Building your own camera crane is not as hard as you think. I scoured the internet for examples and came up with a solution based on the materials I had at my disposal. There are many different styles of crane to make and many different materials to choose from. My steps are meant to show you the basics of this build. I have not gone into extreme detail because, you're not likely to build an identical model. Please use this instructable as inspiration for your own model.

Before you start your own build, decide on your budget and the type of shots you would like to achieve. When you do your research, you'll notice that some models feature different pan and tilt options which is sometimes based on the number of poles you decide to use for your build. 

Here are some quick links for some of the ideas I sourced.
Check out the Wooster Sherlock 2.0 with manual tilt.

Step 1: Material Selection

I typically plan out my builds with a few rough sketches before I start. This time around I don't have any to share because I wasn't exactly sure what materials I was going to use. The construction of this first model took a little longer to build because I didn't have a clear laid out plan. When you're trying to build within a budget, sometimes your plan is controlled invariably by the materials you can find, and not the materials you can buy. My search started in the scrap metal bin in the auto shop.

Materials I Had
  1. An old broken tripod
  2. flash mount (found on an old tripod)
  3. scooter brackets (salvaged from the scrap bin)
  4. 'L' shaped aluminum extrusion
  5. Various nuts, bolts and washers (from the miscellaneous bin)
  6. K'nex gears and chain (left over from project coaster)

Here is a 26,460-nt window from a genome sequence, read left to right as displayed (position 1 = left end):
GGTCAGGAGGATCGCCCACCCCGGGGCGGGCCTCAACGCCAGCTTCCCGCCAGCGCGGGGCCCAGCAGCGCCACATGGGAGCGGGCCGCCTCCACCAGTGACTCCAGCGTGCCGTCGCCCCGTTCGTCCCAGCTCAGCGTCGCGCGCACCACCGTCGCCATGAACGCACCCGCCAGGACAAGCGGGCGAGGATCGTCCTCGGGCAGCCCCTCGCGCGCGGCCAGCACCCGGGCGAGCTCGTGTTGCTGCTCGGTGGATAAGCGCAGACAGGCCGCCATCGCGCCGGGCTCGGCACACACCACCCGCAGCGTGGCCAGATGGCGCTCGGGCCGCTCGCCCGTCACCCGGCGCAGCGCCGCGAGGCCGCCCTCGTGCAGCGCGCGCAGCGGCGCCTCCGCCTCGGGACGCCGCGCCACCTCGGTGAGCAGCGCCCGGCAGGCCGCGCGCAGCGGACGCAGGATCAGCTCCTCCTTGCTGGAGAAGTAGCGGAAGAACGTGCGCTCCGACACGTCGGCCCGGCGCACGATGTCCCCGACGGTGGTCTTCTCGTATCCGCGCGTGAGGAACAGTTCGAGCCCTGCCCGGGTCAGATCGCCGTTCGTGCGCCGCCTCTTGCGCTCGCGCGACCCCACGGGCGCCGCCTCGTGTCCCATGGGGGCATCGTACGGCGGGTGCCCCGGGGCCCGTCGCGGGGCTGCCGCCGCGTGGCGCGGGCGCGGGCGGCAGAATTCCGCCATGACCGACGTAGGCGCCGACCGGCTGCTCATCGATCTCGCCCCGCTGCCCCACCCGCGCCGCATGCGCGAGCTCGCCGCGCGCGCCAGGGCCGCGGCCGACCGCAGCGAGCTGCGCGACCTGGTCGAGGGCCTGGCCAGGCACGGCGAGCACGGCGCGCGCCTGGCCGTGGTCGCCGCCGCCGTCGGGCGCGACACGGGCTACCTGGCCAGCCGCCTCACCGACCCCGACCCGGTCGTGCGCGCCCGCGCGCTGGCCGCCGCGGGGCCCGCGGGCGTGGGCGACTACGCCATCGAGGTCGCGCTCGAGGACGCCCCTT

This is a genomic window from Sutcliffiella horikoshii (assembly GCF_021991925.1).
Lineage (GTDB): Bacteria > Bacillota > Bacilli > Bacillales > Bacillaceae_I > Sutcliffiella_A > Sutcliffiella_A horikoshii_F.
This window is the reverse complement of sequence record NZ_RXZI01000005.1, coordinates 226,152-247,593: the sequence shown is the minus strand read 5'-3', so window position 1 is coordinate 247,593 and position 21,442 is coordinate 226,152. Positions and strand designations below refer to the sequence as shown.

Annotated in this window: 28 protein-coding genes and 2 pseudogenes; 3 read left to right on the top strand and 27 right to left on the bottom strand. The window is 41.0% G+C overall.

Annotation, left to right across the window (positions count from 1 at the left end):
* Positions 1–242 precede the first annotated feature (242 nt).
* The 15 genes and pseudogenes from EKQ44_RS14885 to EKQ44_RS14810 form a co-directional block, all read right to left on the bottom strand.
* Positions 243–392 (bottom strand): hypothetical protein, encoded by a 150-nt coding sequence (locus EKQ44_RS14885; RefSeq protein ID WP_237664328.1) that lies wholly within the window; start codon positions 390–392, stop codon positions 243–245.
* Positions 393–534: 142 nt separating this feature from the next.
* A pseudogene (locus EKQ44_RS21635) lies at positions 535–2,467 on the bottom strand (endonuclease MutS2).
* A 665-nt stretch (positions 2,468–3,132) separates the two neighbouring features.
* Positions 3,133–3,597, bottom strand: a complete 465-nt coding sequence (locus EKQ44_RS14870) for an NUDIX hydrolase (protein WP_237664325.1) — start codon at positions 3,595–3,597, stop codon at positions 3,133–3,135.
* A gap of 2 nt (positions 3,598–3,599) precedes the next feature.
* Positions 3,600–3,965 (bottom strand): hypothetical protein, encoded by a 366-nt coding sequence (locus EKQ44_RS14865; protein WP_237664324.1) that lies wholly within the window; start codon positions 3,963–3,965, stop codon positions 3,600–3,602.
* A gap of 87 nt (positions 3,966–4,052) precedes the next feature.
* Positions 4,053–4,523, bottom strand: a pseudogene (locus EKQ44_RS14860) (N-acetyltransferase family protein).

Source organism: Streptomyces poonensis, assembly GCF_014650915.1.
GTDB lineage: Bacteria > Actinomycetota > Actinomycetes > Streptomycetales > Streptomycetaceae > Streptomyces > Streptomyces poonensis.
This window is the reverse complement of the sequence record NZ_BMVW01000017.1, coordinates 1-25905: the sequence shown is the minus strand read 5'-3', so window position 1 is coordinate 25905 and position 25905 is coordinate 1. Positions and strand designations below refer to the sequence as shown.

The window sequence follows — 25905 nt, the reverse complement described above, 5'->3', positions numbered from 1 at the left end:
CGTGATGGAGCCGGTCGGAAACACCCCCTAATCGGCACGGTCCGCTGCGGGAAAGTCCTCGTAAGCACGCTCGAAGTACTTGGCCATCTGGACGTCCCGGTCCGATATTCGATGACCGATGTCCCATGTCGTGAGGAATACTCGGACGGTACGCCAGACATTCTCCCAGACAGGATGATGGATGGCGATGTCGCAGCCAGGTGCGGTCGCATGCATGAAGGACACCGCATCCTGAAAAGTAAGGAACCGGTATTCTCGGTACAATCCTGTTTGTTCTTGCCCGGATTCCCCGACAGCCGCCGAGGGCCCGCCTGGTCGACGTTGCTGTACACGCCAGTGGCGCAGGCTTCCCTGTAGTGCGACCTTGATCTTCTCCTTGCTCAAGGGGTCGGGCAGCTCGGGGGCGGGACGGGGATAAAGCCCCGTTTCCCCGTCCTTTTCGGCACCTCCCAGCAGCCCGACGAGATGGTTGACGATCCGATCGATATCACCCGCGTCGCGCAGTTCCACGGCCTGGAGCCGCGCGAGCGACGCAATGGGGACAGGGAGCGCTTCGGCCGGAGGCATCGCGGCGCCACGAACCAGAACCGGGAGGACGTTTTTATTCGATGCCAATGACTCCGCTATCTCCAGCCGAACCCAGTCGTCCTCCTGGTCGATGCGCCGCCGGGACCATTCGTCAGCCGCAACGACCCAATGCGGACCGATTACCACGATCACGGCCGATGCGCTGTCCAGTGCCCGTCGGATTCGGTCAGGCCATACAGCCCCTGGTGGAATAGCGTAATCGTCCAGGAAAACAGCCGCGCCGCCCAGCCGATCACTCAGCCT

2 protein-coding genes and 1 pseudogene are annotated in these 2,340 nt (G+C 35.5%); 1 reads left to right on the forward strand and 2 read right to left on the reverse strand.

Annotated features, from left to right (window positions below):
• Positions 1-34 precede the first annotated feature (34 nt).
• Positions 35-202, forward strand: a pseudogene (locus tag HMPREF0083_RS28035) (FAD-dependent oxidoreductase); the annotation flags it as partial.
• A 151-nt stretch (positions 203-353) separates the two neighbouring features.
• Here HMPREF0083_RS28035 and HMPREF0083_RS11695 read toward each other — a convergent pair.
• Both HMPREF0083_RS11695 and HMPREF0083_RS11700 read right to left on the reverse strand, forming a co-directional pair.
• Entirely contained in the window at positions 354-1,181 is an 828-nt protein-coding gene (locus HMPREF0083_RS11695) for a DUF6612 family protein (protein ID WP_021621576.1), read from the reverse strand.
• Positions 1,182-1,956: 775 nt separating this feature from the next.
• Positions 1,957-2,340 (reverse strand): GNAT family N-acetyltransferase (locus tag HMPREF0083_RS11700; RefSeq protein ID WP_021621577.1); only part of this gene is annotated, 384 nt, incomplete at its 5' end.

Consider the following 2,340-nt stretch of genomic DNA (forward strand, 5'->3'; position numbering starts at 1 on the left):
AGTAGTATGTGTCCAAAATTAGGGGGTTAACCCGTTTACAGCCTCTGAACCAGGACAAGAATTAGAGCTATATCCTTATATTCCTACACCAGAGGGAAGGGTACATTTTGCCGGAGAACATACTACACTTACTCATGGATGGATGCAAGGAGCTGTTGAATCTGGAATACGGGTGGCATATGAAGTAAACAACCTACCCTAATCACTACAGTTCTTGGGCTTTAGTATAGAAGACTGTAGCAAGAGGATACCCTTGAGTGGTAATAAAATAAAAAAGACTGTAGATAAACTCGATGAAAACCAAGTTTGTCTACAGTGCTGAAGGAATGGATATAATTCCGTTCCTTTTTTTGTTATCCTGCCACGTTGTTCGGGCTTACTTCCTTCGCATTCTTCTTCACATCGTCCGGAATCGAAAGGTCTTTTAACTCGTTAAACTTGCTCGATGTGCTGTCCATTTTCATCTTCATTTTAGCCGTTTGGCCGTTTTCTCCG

7. Tripod handle (removed from a broken tripod)
  8. Various bearings ( removed from scooter wheels and rollerblades)
  9. Barbell handle and weights
  10. fence pole end cap (for bottom pole pivot point)
  11. double-sided mounting tape ( to attach barbell to paint pole)
Materials I Bought
  1. 7" TFT monitor with battery and charger (purchased online through amazon for $250)
  2. Wooster Sherlock Paint Poles ( 6'-12' and 4'-8' poles purchased at lowes for a combined $60)
  3. 10' HDMI to Mini HDMI cable ( purchased online through amazon for $12)

<p>so... if I am seeing right, the tilt of the head changes the tilt of the camera, right? but then the shot wouldn't be level?</p>
Another source for extendable poles is pool cleaner tools. I got a 16' pole at Pinch-a-Penny Pools for about $17. Cheaper than painter's poles, if you can use them.
Very helpful.Thanks alot..I am the Football camera &quot;director&quot; for school
Love those paint poles. They're sturdy enough to firmly hold a paint-filled roller even when fully extended. And apparently they're sturdy enough to act as cranes. Great adaptation.
Thanks! And...... I'd much rather be shooting a movie than painting hard to reach places.
You chose... wisely.
love the test shots, looks great.

About This Instructable


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Bio: I'm a High School Technology teacher with self-diagnosed Creativitis, a disease that doesn't let my brain sleep. I spend my days trying to ... More »
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